The proposed deal, reached after secret weekend talks involving Archbishop Sean O’Malley, would mark the largest single payout by a US Catholic diocese to settle civil litigation, church experts said.
Lawyers for more than 540 alleged victims said they had reached an understanding with the church calling for each claimant to receive between $80,000 and $300,000, depending on the degree of abuse suffered.
The church also agreed to offer victims continued mental and spiritual counselling.
But lawyers warned the proposed agreement was not yet assured. More than 80% of claimants must agree to the proposed settlement’s terms before it can be implemented.
The settlement may finally dampen a growing scandal in the Catholic church in recent years over sexual abuse by priests – and the Vatican’s attempts to avoid controversy with a policy of silence.
As public outrage grew, Pope John Paul II was forced to issue apologies for sexual abuse by Catholics priests worldwide in 2001 and 2002.
Gary Bergeron, one of the hundreds of plaintiffs, called the proposed deal the end of a “painful journey.” He said no amount of money would take away his suffering, but that the agreement nonetheless represented a huge symbolic victory.
“From this day forward, I’m not an alleged victim of clergy abuse. I’m recognised, I am a survivor,” he said in Boston after lawyers announced the proposed settlement.
“From this day forward, I’m not an alleged victim of clergy abuse. I’m recognised, I am a survivor”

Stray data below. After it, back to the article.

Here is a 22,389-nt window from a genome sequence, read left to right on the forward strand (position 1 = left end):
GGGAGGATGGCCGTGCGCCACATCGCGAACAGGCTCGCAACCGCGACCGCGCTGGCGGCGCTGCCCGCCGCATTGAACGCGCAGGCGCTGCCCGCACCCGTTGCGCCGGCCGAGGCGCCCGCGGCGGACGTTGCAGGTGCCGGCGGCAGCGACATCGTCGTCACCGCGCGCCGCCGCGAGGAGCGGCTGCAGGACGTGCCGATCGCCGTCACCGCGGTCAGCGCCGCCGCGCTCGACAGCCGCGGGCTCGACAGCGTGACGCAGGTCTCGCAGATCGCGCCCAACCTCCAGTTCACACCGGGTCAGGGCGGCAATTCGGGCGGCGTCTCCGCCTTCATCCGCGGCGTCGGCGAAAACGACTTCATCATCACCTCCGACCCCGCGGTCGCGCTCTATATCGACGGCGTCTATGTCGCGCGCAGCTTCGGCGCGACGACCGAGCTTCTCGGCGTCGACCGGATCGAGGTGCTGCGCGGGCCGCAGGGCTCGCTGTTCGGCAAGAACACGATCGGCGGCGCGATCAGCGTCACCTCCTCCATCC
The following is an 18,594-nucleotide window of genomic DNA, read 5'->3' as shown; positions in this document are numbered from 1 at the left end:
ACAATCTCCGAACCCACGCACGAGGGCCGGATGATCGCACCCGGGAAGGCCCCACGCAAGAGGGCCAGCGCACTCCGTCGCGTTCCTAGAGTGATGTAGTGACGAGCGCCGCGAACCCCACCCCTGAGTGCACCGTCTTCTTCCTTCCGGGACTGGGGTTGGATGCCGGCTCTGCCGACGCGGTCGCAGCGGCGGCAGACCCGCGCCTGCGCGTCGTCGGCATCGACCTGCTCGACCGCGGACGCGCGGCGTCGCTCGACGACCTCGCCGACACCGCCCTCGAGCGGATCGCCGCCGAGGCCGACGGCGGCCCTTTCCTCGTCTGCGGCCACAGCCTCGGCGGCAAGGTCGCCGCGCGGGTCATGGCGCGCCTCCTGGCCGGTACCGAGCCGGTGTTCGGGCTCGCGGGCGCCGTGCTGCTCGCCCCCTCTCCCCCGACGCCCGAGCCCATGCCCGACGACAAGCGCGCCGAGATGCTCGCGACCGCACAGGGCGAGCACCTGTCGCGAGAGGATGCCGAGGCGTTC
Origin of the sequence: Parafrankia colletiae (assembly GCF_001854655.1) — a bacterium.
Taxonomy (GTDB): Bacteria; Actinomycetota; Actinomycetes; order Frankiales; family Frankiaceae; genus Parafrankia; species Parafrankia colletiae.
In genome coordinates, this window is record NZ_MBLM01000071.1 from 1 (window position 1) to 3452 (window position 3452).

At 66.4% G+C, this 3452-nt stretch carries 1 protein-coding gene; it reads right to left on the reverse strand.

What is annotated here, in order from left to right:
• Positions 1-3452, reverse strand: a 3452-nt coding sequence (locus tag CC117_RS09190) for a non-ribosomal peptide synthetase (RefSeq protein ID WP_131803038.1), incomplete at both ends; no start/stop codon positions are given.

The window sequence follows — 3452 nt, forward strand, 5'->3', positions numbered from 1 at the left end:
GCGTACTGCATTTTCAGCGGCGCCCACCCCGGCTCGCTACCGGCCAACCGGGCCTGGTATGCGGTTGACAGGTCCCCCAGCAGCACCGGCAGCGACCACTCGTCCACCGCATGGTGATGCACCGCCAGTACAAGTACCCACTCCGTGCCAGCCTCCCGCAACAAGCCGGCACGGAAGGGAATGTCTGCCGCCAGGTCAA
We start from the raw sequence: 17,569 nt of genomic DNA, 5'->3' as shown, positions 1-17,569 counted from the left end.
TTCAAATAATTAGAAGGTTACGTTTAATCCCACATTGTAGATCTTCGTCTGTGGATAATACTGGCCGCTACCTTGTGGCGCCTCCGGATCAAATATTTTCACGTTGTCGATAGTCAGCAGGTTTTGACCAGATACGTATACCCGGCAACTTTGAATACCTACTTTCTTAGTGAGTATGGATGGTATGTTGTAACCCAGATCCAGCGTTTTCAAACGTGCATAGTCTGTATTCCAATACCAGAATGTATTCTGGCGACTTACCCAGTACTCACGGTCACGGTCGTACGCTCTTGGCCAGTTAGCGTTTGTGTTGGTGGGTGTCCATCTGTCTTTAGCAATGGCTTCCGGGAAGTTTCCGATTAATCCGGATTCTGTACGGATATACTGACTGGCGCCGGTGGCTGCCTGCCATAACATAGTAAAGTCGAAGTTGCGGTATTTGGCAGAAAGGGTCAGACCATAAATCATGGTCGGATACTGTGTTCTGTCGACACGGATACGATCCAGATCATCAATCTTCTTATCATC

Mitchell Garabedian, one of the lawyers who hammered out the deal, said he expects some plaintiffs to balk at the terms. But another lawyer, William Gordon, said “an overwhelming majority” would probably accept the deal.
The archdiocese also said it was confident most claimants would accept the offer, which was $30 million above its initial offer of $55 million last month.
The agreement caps a crisis over paedophile priests that erupted more than one and a half years ago in the Archdiocese of Boston. Similar scandals later came to light in dioceses around the world, prompting deep discontent and disgust among rank-and-file Catholics.
The scandal in Boston began when it became known that former leaders of the archdiocese, including Cardinal Bernard Law, let known paedophiles continue working as priests, or moved them from church to church without informing parishioners.
Law resigned in December after dozens of his own priests publicly called on him to step down, but the effects of the scandal still linger.
Law’s successor, O’Malley, vowed to settle the hundreds of lawsuits facing the church when he took the reins of the troubled archdiocese in July.